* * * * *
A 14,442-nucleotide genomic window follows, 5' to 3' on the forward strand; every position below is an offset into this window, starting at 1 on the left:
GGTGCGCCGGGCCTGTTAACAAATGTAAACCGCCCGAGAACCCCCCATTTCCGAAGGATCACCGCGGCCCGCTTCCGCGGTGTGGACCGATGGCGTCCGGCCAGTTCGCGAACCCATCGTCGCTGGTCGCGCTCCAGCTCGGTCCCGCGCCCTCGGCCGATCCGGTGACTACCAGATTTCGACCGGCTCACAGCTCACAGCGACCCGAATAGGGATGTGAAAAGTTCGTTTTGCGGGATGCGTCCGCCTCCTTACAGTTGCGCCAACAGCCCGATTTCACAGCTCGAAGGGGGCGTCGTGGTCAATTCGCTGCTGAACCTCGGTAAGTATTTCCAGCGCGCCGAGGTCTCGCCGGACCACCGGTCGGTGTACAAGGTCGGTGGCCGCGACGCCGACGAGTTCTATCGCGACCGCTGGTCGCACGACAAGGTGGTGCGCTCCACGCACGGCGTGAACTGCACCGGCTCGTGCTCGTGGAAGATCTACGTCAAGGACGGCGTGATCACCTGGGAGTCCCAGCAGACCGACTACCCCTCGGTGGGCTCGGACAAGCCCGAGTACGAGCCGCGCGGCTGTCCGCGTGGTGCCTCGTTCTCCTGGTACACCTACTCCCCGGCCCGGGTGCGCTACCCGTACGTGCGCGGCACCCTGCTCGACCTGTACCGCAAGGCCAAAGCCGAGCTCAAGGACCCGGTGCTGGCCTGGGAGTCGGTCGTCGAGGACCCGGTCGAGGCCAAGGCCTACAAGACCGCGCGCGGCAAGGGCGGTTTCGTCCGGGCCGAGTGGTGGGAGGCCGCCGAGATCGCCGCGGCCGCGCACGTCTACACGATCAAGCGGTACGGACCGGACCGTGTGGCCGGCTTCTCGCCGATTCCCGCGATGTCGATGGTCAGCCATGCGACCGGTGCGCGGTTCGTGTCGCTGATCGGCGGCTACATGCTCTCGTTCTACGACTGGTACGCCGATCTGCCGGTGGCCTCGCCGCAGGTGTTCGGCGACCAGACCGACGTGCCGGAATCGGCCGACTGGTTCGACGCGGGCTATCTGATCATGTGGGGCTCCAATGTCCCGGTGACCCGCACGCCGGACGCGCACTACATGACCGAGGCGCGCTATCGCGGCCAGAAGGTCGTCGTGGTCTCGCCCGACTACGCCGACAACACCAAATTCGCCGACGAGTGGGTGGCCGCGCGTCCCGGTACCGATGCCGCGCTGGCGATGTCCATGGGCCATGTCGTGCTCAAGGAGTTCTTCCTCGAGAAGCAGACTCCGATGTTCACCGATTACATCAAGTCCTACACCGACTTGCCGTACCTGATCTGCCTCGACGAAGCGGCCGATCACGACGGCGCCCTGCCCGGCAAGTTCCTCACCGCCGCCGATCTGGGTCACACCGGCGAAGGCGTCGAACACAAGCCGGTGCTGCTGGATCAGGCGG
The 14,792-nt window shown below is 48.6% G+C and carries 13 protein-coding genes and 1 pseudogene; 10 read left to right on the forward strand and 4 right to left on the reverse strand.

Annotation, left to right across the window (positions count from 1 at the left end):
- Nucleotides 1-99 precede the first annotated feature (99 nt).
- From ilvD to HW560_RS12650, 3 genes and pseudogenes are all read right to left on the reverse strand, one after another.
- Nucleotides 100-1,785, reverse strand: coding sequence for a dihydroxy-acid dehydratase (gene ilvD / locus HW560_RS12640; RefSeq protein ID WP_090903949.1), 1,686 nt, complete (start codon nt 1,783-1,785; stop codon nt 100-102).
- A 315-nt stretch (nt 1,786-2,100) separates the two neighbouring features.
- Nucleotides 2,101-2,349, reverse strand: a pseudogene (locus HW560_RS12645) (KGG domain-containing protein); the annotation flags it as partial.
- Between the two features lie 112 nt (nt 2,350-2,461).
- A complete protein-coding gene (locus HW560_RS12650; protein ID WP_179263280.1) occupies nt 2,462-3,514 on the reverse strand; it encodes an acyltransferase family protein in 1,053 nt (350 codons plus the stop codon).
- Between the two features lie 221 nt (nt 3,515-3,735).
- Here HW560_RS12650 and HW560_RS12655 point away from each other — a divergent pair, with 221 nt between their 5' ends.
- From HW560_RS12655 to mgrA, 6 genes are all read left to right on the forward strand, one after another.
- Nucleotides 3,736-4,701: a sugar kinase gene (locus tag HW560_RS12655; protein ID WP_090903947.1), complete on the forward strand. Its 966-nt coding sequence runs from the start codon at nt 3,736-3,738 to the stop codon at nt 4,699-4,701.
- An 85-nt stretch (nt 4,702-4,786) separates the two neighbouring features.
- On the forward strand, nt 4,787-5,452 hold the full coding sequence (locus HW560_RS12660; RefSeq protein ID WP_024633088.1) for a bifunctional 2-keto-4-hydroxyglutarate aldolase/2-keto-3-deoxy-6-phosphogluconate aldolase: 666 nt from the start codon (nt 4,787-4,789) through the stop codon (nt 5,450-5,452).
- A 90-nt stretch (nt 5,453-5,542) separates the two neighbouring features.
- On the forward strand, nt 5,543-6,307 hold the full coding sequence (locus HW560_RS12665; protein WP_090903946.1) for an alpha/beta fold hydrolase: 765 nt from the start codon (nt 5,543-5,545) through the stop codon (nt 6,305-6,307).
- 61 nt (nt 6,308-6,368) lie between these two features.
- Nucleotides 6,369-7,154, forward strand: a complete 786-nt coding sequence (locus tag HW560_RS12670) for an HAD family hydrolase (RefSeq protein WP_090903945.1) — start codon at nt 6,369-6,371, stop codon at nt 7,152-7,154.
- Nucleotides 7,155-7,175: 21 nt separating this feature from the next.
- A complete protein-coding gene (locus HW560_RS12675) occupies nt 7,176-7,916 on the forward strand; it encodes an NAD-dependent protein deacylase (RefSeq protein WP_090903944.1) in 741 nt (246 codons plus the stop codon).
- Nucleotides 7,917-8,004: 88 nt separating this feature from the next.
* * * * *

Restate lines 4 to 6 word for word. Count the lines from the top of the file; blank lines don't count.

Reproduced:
Annotation, left to right across the window (positions count from 1 at the left end):
- Nucleotides 1-99 precede the first annotated feature (99 nt).
- From ilvD to HW560_RS12650, 3 genes and pseudogenes are all read right to left on the reverse strand, one after another.